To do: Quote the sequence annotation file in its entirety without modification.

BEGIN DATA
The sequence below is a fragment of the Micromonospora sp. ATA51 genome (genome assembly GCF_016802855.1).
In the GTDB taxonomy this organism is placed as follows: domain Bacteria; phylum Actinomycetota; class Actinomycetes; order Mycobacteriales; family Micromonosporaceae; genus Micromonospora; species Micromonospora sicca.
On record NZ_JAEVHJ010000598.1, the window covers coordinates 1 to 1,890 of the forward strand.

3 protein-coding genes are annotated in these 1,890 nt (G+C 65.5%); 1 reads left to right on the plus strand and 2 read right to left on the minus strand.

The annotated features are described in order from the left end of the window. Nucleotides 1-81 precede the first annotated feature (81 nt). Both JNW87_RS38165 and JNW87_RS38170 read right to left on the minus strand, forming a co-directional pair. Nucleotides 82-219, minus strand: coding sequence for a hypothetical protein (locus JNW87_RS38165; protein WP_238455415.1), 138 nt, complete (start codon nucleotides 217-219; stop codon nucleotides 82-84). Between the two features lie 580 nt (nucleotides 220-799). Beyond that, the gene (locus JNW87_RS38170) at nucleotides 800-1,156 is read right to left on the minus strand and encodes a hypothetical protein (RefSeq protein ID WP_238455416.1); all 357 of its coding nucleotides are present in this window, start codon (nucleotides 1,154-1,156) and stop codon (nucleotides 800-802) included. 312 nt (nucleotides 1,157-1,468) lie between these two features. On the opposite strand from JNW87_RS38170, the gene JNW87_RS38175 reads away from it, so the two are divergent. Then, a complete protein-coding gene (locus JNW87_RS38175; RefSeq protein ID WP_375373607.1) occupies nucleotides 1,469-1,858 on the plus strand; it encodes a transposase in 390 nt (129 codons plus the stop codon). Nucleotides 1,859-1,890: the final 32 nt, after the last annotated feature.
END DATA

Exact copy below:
The sequence below is a fragment of the Micromonospora sp. ATA51 genome (genome assembly GCF_016802855.1).
In the GTDB taxonomy this organism is placed as follows: domain Bacteria; phylum Actinomycetota; class Actinomycetes; order Mycobacteriales; family Micromonosporaceae; genus Micromonospora; species Micromonospora sicca.
On record NZ_JAEVHJ010000598.1, the window covers coordinates 1 to 1,890 of the forward strand.

3 protein-coding genes are annotated in these 1,890 nt (G+C 65.5%); 1 reads left to right on the plus strand and 2 read right to left on the minus strand.

The annotated features are described in order from the left end of the window. Nucleotides 1-81 precede the first annotated feature (81 nt). Both JNW87_RS38165 and JNW87_RS38170 read right to left on the minus strand, forming a co-directional pair. Nucleotides 82-219, minus strand: coding sequence for a hypothetical protein (locus JNW87_RS38165; protein WP_238455415.1), 138 nt, complete (start codon nucleotides 217-219; stop codon nucleotides 82-84). Between the two features lie 580 nt (nucleotides 220-799). Beyond that, the gene (locus JNW87_RS38170) at nucleotides 800-1,156 is read right to left on the minus strand and encodes a hypothetical protein (RefSeq protein ID WP_238455416.1); all 357 of its coding nucleotides are present in this window, start codon (nucleotides 1,154-1,156) and stop codon (nucleotides 800-802) included. 312 nt (nucleotides 1,157-1,468) lie between these two features. On the opposite strand from JNW87_RS38170, the gene JNW87_RS38175 reads away from it, so the two are divergent. Then, a complete protein-coding gene (locus JNW87_RS38175; RefSeq protein ID WP_375373607.1) occupies nucleotides 1,469-1,858 on the plus strand; it encodes a transposase in 390 nt (129 codons plus the stop codon). Nucleotides 1,859-1,890: the final 32 nt, after the last annotated feature.